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Shinichi Eto

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Shinichi Etoh

  • Bats Right, Throws Right
  • Height 5' 10", Weight 176 lb.

Contents

[edit] Biographical Information

First baseman Shinichi Etoh (also transliterated as Shinichi Eto) came up with the Chunichi Dragons in 1959 and went on to hit 367 home runs in his career. Etoh was an 11-time All-Star and three-time batting titlist. He was the only 20th Century player to have won a batting title in both the Central League and Pacific League. He is the brother of Shozo Etoh. He battled alcoholism throughout his career. He said his proudest accomplishment in baseball was twice denying Sadaharu Oh a Triple Crown.

[edit] Early Career

Etoh tried out for the industrial league club Nittetsu Futase out of high school and manager Wataru Nonin signed the youngster. He sent over 70% of his limited earnings home to his family to help them out. After two years, he tried out for the Chunichi Dragons, claiming he could play first base even though his experience had all been at catcher. As Chunichi had just lost Michio Nishizawa to retirement, Etoh was given the job and did well, hitting .281/.319/.422 with 15 home runs and making his first All-Star team.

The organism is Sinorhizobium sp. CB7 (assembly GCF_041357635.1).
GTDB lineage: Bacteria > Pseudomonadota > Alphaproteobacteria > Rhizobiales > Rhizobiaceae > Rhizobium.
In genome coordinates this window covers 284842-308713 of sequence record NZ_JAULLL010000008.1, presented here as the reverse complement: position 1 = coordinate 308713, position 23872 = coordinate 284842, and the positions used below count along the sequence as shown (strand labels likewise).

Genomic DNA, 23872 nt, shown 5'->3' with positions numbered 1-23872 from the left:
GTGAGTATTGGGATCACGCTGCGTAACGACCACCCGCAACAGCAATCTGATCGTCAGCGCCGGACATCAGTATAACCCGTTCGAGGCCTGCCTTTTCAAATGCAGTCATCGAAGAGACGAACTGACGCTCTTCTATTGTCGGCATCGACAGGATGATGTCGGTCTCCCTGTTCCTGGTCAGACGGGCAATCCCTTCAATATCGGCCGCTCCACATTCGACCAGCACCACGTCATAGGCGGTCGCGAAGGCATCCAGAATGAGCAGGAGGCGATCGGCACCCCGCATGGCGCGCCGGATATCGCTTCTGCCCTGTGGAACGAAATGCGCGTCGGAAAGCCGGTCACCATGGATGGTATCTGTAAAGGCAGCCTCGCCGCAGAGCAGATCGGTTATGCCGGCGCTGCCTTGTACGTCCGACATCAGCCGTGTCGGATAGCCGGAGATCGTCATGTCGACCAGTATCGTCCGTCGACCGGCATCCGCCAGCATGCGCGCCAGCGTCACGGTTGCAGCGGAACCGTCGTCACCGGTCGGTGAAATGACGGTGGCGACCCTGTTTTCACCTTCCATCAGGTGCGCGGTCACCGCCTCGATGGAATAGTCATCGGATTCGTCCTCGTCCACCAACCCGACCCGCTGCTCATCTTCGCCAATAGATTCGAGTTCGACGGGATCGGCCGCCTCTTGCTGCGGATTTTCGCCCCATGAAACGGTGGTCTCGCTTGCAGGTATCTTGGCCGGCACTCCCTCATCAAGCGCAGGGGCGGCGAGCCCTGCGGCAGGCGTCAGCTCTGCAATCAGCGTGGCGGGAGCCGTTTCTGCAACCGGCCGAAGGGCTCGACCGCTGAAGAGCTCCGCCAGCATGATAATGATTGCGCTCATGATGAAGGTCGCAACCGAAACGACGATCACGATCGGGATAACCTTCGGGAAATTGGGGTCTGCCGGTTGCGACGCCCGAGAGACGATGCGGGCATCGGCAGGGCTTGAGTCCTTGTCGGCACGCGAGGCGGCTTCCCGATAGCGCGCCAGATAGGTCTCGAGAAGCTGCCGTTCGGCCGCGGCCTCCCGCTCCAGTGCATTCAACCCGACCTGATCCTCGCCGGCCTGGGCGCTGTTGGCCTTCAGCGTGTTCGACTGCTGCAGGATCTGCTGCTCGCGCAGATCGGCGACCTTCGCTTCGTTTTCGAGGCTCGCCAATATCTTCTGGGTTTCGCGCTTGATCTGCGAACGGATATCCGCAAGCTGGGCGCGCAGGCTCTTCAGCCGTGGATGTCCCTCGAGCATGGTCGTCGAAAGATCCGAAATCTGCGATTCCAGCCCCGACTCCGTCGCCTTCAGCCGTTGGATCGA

Etoh slipped to .252/.314/.403 in 1960. Nonin was hired as the new Dragons manager and moved Etoh to left field. He batted .267/.328/.431 with 20 home runs in 1961 and led the Central League with 8 sacrifice flies. He made the All-Star team again and his first Best Nine as one of the top three outfielders in the Central League.

Etoh produced at a .288/.365/.454 clip with 23 home runs and 84 runs in 1962. He was 4th in the Central League in average and made another All-Star team. He improved to a batting line of .290/.370/.488 in 1963 with 25 home runs and was hit by pitch a league-high 7 times. He was an All-Star and Best Nine pick. In one game that year, he hit two home runs to give Chunichi a 6-4 lead over the Yomiuri Giants before Oh homered in the top of the sixth with a man aboard to tie it. After that, it began to rain but Etoh refused to abandon his post in left field for 20 minutes, fearing the game would be called a tie (as it would be). NHK Broadcasting played the scene to the audience across Japan.

In 1964, the 26-year-old batted .323/.387/.502 with 21 home runs. He won the Central League batting title by three points over Sadaharu Oh, who took the other two legs of the Triple Crown. He was chosen as a Best Nine and All-Star. The next year, Etoh hit .336/.440/.591 with 29 circuit clouts. He again beat out Oh for a batting championship and again denied him a Triple Crown by doing so. Etoh continued his run of Best Nine and All-Star selections. He completed a run of 809 consecutive games played that season.

Etoh batted .321/.397/.585 with 26 home runs and 91 RBI in 1966 to finish 4th in average, third in OBP, third in slugging and third in RBI (trailing only Oh and Shigeo Nagashima in the latter three categories). He tied Nagashima for second in homers, behind Oh. He once again was an All-Star and Best Nine.